Astronauts: January 2010 Archives

Challenger Center Remembers the Challenger Flight 51-L Crew - Invites its Alumni and Friends to Share Their Stories

"January 28, 2010 - Twenty-four years ago today the space shuttle Challenger and its crew of seven men and women launched into a clear blue sky at the Kennedy Space Center in Florida. Their mission, designated 51-L, was cut short that day, but their legacy of exploration and discovery lives on at nearly 50 Challenger Learning Centers worldwide. A special podcast has been created to honor the Challenger crew as well as the Apollo 1 and Columbia astronauts. All will be honored this Friday during NASA's Day of Remembrance."

The Big 'Y', Miles O'Brien

"I was fast asleep when the Challenger exploded. It was almost high noon - but I had turned in only about three hours before. I had spent the night in a citrus grove in Polk County, Florida. I was a general assignment reporter for a TV station in Tampa, and we were up all night providing viewers constant updates on the record freeze. The fate of the citrus crop is very big news in that part of the world. ... When the call came from the assignment desk, I was in a deep sleep, so it took me some time to comprehend what I had just been told: "You are not going to believe this, but the shuttle has blown up."

Keith Cowing's Devon Island Journal - 18 July 2007: Ancient Memorials for Modern Space Explorers

"Building memorials to lost comrades is as old as humanity. Humans have been looking at special places and building evocative monuments - often of great complexity and utility back to the era of Stonehenge - and perhaps earlier. So there was something primal - transcendent - about building these ancient structures to honor people whose job entailed trips above the sky."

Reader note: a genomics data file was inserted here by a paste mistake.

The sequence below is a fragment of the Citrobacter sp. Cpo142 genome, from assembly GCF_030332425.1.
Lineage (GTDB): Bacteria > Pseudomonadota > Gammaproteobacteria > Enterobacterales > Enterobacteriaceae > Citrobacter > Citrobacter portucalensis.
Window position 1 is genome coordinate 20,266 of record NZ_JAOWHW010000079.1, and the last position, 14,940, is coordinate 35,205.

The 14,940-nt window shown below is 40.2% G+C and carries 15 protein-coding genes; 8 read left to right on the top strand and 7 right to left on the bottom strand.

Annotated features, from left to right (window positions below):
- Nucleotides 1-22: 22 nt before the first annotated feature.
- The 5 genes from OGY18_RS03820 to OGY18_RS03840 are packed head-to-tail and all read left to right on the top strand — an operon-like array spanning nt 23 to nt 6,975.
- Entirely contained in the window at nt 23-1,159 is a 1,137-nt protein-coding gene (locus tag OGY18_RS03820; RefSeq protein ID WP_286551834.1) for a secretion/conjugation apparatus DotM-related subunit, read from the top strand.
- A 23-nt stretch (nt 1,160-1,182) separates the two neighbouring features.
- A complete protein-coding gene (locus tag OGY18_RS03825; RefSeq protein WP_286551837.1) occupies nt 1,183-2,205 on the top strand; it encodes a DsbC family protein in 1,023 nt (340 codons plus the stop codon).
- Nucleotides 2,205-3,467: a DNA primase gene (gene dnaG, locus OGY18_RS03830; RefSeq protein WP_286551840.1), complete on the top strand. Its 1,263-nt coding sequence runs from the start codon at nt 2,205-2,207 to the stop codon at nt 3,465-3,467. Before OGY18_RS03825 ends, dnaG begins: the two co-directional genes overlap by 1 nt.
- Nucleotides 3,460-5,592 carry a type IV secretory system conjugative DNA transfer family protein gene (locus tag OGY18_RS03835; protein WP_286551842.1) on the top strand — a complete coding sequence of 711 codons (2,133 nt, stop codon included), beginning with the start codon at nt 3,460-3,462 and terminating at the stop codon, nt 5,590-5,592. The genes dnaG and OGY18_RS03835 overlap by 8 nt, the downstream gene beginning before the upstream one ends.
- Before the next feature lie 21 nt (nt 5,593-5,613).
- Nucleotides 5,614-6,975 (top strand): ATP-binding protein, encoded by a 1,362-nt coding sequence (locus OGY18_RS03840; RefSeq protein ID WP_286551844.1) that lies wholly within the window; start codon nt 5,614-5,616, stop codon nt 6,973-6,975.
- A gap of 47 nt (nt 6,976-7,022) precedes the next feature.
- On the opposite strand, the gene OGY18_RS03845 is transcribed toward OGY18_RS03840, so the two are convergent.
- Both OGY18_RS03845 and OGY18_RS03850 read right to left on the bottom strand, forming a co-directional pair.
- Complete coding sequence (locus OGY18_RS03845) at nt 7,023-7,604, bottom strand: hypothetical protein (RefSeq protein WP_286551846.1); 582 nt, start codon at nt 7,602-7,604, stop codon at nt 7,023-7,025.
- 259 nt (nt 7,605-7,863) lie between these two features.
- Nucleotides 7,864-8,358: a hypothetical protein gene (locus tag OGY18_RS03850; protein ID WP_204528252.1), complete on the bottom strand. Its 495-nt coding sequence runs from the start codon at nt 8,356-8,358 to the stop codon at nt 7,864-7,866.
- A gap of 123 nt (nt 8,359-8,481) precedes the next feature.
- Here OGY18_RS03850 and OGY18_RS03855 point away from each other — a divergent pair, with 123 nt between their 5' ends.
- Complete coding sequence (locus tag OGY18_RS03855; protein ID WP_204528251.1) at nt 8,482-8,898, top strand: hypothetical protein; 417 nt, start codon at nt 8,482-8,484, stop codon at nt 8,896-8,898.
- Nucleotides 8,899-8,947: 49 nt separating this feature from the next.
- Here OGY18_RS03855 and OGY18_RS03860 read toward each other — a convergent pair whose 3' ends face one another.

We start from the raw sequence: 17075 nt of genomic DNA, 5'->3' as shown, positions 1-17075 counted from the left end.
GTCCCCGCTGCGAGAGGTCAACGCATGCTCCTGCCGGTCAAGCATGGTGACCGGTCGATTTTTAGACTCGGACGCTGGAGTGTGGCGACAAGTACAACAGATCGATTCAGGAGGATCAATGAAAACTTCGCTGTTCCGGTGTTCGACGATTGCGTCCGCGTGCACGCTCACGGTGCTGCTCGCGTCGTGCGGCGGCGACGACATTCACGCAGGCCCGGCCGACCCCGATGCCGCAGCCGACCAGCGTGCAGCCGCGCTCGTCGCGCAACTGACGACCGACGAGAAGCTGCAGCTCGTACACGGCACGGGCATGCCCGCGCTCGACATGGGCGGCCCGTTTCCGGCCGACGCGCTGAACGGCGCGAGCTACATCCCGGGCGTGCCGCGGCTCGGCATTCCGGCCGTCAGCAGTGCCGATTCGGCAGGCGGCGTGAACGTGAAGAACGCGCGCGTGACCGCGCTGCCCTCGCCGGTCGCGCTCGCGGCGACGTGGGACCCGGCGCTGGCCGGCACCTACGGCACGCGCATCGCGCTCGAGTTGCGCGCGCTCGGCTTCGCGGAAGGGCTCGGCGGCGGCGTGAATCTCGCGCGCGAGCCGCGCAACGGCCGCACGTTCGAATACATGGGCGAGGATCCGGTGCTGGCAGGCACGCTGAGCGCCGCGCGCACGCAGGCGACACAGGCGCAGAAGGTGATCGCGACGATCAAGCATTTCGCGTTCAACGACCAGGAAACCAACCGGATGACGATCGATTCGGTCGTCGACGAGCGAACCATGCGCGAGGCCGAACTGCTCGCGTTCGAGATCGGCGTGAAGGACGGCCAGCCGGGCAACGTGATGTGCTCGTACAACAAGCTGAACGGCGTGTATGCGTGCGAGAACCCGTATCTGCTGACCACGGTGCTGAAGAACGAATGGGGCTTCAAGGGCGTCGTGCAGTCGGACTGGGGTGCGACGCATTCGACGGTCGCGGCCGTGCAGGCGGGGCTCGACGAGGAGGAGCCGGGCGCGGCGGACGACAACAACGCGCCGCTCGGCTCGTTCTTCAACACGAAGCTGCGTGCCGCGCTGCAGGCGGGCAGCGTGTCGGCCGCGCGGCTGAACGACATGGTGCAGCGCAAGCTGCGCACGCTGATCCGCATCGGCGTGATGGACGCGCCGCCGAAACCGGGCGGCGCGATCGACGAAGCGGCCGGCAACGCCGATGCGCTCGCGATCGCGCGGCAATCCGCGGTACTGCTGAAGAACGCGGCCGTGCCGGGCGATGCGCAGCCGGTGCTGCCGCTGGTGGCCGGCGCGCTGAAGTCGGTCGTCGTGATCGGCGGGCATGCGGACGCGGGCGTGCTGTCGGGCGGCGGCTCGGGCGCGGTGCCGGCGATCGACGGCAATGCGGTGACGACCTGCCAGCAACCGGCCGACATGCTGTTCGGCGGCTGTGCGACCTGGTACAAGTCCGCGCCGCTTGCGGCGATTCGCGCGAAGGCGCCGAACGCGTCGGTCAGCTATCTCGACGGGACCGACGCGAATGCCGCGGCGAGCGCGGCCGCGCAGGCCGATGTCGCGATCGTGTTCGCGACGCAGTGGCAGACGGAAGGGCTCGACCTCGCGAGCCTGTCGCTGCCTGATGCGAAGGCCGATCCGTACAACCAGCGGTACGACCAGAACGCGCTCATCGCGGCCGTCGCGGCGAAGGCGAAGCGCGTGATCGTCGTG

Columbia: Thinking Back - Looking Ahead, New Moon Rising

"Several hundred invited guests gathered at the Embassy of Israel on that cold, wet night to remember Ilan Ramon. Daniel Ayalon, Israel's Ambassador to the United States began the event by recalling his pride at the launch of the mission. He talked of Ilan as the son of a holocaust survivor, a veteran of many dangerous missions in the defense of the Israeli nation, and the country's first astronaut. His story, he said, epitomized the story of Israel and the Jewish people. The entire country had been waiting for Columbia to return, and Ayalon said, the pain of its loss would always be with them."

White House Decides to Outsource NASA Work, Wall Street Journal

"The White House has decided to begin funding private companies to carry NASA astronauts into space, but the proposal faces major political and budget hurdles, according to people familiar with the matter. The controversial proposal, expected to be included in the Obama administration's next budget, would open a new chapter in the U.S. space program. The goal is to set up a multiyear, multibillion-dollar initiative allowing private firms, including some start-ups, to compete to build and operate spacecraft capable of ferrying U.S. astronauts into orbit--and eventually deeper into the solar system."

- Keith's note: Linn LeBlanc, Executive Director, Astronaut Scholarship Foundation sent a note out to a bunch of people who, in turn sent it to other people. I eventually got 7 copies. I posted it here - as I have in the past in similar situations thinking it would be nice for readers to also send in wishes. The Astronaut Scholarship Foundation then called me to complain that it was posted with contact information so I removed it. I certainly wish Mr. Fullerton well and hope that he has a speedy and full recovery. However, the Astronaut Scholarship Foundation really needs to take a few PR lessons i.e. if a family (understandably) wants privacy then the Foundation should not send out an email to people that contains home addresses and emails and openly ask people to send cards and messages.



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This page is an archive of entries in the Astronauts category from January 2010.

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